Jeremy didn't feel like a swim so he walked out onto the pier and watched the people fishing. He walked up and down the pier looking in the buckets of fish to see if any of them had teeth. finally, in desperation he approached one of the men and asked "are there any piranhas in your bucket?".
The man smiled and shook his head. He knelt down and reached into his bucket and said "No but this one is a Flathead, and this is a ... "
"Thanks anyway" Jeremy said and turned to walk back down the pier. When he reached the beach he saw his brother and parents talking with the lifeguard who was pointing to the rubber boat which was out on the water. Brenda was nowhere in sight. Jeremy knew that he was in trouble again, but while his father turned his back and stared out to sea his mother held onto him tighter than she ever had before.
Copyright C.J.Lindsay 2020
The darkness didn’t come all at once, like someone turning out a light, it came slowly and softly, like a shower of black snow. I thought that this would allow me time to prepare for coping with a world of darkness, a world so small it would only be as deep as the reach of my arm, but I was mistaken. I had no idea how broad and deep my world would become.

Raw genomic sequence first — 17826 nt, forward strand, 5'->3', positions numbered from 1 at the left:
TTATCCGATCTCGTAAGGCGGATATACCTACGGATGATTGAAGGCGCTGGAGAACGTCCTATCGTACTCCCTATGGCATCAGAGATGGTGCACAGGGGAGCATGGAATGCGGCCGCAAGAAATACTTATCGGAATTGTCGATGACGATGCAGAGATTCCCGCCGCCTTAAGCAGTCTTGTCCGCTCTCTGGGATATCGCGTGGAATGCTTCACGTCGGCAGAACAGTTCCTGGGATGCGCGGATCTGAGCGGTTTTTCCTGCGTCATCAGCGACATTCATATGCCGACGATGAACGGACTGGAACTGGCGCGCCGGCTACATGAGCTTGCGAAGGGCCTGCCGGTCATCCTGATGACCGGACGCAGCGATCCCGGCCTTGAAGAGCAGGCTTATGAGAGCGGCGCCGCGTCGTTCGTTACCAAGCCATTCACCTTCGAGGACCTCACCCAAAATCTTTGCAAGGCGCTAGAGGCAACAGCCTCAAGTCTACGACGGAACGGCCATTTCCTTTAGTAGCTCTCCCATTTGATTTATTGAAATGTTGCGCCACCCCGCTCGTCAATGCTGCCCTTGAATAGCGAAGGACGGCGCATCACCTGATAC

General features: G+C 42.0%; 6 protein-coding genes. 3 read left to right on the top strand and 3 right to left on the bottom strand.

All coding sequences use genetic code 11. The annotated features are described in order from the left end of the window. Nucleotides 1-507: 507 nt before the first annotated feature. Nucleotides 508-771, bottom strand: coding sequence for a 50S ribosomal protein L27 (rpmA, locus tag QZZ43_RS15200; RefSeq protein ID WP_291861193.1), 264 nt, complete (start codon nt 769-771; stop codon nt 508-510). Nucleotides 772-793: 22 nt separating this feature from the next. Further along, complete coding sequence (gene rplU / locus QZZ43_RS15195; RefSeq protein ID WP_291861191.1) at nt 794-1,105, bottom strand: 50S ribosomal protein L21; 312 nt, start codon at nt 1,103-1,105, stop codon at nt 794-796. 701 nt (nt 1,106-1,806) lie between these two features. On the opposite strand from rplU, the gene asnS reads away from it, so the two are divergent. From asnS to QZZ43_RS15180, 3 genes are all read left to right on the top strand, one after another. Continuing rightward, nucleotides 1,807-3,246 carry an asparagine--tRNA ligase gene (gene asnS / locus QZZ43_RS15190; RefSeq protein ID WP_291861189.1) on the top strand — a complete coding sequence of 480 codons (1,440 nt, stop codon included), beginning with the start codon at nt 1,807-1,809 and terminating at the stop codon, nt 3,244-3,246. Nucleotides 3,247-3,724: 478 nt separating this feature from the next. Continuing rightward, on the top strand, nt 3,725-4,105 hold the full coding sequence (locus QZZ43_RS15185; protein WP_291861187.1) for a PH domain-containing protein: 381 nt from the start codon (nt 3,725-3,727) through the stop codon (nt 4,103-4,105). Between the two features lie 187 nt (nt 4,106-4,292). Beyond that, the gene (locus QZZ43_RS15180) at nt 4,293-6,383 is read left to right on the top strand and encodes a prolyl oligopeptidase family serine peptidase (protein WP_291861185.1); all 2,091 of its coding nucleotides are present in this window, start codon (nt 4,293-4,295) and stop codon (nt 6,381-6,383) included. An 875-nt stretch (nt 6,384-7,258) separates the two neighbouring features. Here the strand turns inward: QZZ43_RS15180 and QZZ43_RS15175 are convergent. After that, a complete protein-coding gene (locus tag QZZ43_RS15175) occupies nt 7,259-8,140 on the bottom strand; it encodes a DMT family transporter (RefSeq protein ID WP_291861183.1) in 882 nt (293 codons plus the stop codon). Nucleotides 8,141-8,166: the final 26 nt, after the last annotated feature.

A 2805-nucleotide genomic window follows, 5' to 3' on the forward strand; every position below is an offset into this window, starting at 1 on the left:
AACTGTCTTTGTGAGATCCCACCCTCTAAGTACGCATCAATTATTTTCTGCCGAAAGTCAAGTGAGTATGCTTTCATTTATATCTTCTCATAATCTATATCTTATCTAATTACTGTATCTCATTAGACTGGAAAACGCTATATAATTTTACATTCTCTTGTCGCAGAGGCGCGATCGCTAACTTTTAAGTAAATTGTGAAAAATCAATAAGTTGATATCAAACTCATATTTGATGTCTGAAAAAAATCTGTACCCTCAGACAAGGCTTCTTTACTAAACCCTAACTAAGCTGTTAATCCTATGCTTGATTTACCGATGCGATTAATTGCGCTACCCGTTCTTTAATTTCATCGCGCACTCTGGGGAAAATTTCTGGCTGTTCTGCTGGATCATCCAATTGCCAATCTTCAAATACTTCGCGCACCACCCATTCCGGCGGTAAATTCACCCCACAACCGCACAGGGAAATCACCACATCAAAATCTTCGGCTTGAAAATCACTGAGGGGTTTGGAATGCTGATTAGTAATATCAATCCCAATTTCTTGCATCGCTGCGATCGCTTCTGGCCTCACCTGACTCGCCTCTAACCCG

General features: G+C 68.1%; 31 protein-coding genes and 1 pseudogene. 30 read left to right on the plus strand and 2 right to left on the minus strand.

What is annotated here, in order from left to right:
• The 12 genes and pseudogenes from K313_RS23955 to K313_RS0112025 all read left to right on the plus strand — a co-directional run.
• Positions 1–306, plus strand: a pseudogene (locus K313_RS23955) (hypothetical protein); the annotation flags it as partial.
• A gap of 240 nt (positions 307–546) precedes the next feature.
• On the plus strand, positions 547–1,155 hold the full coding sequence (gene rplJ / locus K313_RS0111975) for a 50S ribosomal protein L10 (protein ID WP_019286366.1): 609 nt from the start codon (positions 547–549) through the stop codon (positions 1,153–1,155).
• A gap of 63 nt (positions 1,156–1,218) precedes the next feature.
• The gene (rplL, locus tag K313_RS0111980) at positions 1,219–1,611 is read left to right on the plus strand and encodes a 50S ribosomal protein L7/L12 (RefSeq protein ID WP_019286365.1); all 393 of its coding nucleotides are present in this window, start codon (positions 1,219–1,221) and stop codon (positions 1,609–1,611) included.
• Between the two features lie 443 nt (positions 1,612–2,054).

Faces lost all expression, of course, but they became a combination of geometry and geography. ‘Seeing’ with my hands turned noses into oddly shaped triangles, ears into gelatinous ovals and chins into little bums hanging off the bottom of a face. Eye sockets were nothing but black holes, but the wrinkles around them formed little deltas that I found had nothing to do with age and everything to do with how crowded the years had been. Cheeks were like an archaeological dig, revealing the cumulative leathery effect of a blissful childhood spent in the sun and surf, or the scars left by acne, hinting at a wallflower’s youth hovering around the edges of romance.